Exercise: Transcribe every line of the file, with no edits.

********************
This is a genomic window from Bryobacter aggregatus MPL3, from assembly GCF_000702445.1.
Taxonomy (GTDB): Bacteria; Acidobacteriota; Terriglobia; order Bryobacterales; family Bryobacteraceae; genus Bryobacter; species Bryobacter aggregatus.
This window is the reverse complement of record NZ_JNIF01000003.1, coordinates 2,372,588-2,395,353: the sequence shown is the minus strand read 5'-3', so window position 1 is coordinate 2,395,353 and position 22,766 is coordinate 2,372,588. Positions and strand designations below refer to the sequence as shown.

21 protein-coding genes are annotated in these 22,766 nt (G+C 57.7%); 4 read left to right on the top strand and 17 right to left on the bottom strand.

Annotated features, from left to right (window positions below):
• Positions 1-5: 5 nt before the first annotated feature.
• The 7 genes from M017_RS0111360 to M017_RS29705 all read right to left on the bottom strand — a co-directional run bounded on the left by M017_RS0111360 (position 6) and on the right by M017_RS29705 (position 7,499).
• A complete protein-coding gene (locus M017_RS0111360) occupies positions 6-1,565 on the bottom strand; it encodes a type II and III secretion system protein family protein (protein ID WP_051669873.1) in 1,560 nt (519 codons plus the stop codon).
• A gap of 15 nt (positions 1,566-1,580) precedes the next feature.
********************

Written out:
This is a genomic window from Bryobacter aggregatus MPL3, from assembly GCF_000702445.1.
Taxonomy (GTDB): Bacteria; Acidobacteriota; Terriglobia; order Bryobacterales; family Bryobacteraceae; genus Bryobacter; species Bryobacter aggregatus.
This window is the reverse complement of record NZ_JNIF01000003.1, coordinates 2,372,588-2,395,353: the sequence shown is the minus strand read 5'-3', so window position 1 is coordinate 2,395,353 and position 22,766 is coordinate 2,372,588. Positions and strand designations below refer to the sequence as shown.

21 protein-coding genes are annotated in these 22,766 nt (G+C 57.7%); 4 read left to right on the top strand and 17 right to left on the bottom strand.

Annotated features, from left to right (window positions below):
• Positions 1-5: 5 nt before the first annotated feature.
• The 7 genes from M017_RS0111360 to M017_RS29705 all read right to left on the bottom strand — a co-directional run bounded on the left by M017_RS0111360 (position 6) and on the right by M017_RS29705 (position 7,499).
• A complete protein-coding gene (locus M017_RS0111360) occupies positions 6-1,565 on the bottom strand; it encodes a type II and III secretion system protein family protein (protein ID WP_051669873.1) in 1,560 nt (519 codons plus the stop codon).
• A gap of 15 nt (positions 1,566-1,580) precedes the next feature.